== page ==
Halflings have one of the most impressive starting feats of any of the races with their Lucky racial feature which allows them the ability to re-roll every one that’s rolled. Many a player at a D&D table has been saved by the fact that they were a Halfling and thus allowed to re-roll a 1. Now imagine you could wait for someone else at the table to roll a 1, and then “lend” them your ability to re-roll.
Welcome to the 5E Bountiful Luck feat which does exactly that. In exchange for giving up your ability to use that ability on your next turn you can allow a teammate to reroll a one.
The bountiful luck is one of the strongest racial feats in 5th Edition Dungeons & Dragons and allows a Halfling to lend their ability to re-roll 1’s to another player after they roll a 1. This ability recharges at the end of your next turn.
Not only did our Halfling companion seem to have good luck at every turn, but having him around seemed to bring his good fortune to every one of us at our time of need!Any adventurer with a bountiful luck Halfling in their party ever
When the difference between life and death in a tough adventure can sometimes rely completely on the roll of a die, you and your party need every advantage they can get and Bountiful Luck is an awesome feat that allows you to do just that.
Let’s dive into the Bountiful Luck feat and why every single Halfling adventurer should take it. You heard me.
Every. Single. One.
Breaking Down the Bountiful Luck Racial Feat
Well let’s grab the text directly from Xanathar’s Guide to Everything to see exactly what benefits Halfling adventurers (the only ones who can take the Bountiful Luck feat) are getting.
Directly from Xanathar’s Guide to Everything:
Your people have extraordinary luck, which you have learned to mystically lend to your companions when you see them falter. You’re not sure how you do it; you just wish it, and it happens. Surely a sign of fortune’s favor!
When an ally you can see within 30 feet of you rolls a 1 on the d20 for an attack roll, an ability check, or a saving throw, you can use your reaction to let the ally reroll the die. The ally must use the new roll.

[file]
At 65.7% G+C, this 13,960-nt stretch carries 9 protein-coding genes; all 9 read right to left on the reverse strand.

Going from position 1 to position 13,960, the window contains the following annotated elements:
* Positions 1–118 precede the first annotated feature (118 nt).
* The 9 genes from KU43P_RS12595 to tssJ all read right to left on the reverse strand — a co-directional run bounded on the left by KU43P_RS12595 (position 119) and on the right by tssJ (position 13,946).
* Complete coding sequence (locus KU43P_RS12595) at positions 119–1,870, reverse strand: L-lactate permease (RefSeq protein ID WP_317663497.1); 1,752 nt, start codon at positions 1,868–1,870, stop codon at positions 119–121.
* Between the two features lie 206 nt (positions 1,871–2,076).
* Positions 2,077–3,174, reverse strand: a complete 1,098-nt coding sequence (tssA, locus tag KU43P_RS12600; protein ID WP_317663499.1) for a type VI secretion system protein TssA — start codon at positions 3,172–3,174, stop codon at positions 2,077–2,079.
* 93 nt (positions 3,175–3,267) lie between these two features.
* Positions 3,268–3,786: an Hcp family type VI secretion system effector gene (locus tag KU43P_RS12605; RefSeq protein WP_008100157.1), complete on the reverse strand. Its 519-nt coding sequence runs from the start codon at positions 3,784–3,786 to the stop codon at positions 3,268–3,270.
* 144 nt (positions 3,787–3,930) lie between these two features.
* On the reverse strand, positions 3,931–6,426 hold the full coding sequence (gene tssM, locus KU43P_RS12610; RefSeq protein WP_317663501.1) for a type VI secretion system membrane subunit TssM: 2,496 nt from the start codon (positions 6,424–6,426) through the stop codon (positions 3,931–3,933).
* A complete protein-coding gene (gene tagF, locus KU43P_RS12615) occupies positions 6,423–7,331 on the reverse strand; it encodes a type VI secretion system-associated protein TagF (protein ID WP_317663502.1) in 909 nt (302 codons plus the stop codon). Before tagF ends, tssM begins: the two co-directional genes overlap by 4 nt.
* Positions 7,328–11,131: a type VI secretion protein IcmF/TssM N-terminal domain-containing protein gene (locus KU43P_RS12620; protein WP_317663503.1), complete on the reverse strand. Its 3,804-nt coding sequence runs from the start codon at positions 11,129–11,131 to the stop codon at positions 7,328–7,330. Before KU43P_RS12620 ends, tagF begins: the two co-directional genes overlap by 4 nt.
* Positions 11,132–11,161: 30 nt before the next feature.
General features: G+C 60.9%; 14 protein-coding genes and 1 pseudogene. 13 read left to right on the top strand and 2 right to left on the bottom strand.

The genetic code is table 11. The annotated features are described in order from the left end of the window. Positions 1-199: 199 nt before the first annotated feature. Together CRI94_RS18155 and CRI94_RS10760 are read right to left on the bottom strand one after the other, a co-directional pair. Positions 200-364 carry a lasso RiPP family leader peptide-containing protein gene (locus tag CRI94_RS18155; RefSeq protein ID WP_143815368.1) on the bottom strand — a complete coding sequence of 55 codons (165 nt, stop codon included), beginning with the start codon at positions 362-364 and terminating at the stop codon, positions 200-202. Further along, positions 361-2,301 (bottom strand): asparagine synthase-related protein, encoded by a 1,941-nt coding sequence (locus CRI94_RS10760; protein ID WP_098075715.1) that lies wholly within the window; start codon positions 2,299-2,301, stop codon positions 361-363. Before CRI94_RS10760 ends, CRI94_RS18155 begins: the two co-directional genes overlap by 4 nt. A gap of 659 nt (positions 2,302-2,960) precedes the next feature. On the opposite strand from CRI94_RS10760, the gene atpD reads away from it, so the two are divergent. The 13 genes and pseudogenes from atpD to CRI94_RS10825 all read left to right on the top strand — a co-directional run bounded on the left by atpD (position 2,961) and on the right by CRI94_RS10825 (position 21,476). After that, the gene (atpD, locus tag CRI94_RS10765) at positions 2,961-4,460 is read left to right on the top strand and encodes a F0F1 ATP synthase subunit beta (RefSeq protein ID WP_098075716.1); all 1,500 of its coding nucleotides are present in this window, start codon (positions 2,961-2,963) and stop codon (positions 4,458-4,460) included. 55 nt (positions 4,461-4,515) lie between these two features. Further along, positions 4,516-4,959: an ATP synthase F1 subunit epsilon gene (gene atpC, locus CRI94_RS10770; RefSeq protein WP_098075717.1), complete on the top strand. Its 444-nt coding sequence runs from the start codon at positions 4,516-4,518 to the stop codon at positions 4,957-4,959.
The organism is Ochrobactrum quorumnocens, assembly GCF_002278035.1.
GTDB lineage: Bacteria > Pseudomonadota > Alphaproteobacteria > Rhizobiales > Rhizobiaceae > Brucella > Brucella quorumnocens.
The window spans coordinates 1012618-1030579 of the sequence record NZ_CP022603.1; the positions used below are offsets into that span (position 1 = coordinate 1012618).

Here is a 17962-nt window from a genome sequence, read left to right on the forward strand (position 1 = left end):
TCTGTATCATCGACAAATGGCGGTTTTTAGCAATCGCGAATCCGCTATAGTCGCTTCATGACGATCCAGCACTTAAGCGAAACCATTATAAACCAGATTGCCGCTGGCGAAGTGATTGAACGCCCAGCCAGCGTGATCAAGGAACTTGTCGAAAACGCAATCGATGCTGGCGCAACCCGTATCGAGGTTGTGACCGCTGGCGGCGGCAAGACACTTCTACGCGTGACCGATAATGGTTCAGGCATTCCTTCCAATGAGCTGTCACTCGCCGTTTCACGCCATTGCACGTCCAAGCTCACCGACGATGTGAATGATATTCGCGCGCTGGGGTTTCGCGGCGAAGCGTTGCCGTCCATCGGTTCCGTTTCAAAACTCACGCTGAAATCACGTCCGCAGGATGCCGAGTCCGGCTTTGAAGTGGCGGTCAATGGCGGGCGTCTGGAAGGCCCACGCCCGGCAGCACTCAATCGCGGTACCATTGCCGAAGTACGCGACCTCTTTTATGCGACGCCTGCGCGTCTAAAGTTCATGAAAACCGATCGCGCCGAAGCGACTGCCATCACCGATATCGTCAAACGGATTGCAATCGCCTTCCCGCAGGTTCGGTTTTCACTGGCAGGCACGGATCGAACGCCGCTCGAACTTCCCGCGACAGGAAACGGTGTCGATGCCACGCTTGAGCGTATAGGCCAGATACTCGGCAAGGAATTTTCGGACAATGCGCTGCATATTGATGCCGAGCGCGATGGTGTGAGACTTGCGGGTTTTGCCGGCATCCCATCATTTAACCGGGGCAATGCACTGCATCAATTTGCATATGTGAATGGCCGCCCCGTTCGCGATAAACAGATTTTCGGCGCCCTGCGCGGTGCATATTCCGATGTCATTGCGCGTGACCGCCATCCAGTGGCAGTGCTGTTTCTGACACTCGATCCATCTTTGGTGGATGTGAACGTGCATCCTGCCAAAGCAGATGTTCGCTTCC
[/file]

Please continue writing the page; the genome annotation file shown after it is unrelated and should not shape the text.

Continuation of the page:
When you use this ability, you can’t use your Lucky racial trait before the end of your next turn.
p.74-75, Xanathar’s Guide to Everything
Pretty straight forward here. Most halfling characters are going to be in the midst of combat among their allies so the 30 feet range isn’t a problem, and it gives a use to a reaction, which is great.
Benefit #1: Forfeit your lucky trait reroll ability for one round to give it to a party member within 30 feet who has failed an attack roll, ability check, or saving throw.
There doesn’t need to be more to this, because it’s amazing. First, let’s start with the fact you don’t have to use it until you know someone in the party critically failed. That means you can wait until the perfect time to toss some luck someone’s way and save the day. You do have to see them fail, but most of the time that won’t be a problem.
There is a 1 in 20 chance this backfires since if you roll a 1 you can’t reroll it (or 1 in 400 if you have advantage for your roll), but if you cancel 20 critical failures and even half of those become successes before you fail, the math works out very, VERY well in your favor.
Since the ability recharges at the end of your next turn, and this uses a reaction, that means at worst you can use this ability every other round, but if you use it on a teammate before you go in a round, you can use it every round!
That is potentially game-breakingly powerful!
Who said one-trick ponies couldn’t be devastating in 5th Ed? Bountiful Luck is one of the strongest feats in the game, and that would be including in comparison to the regular feats.
How Good Is Bountiful Luck?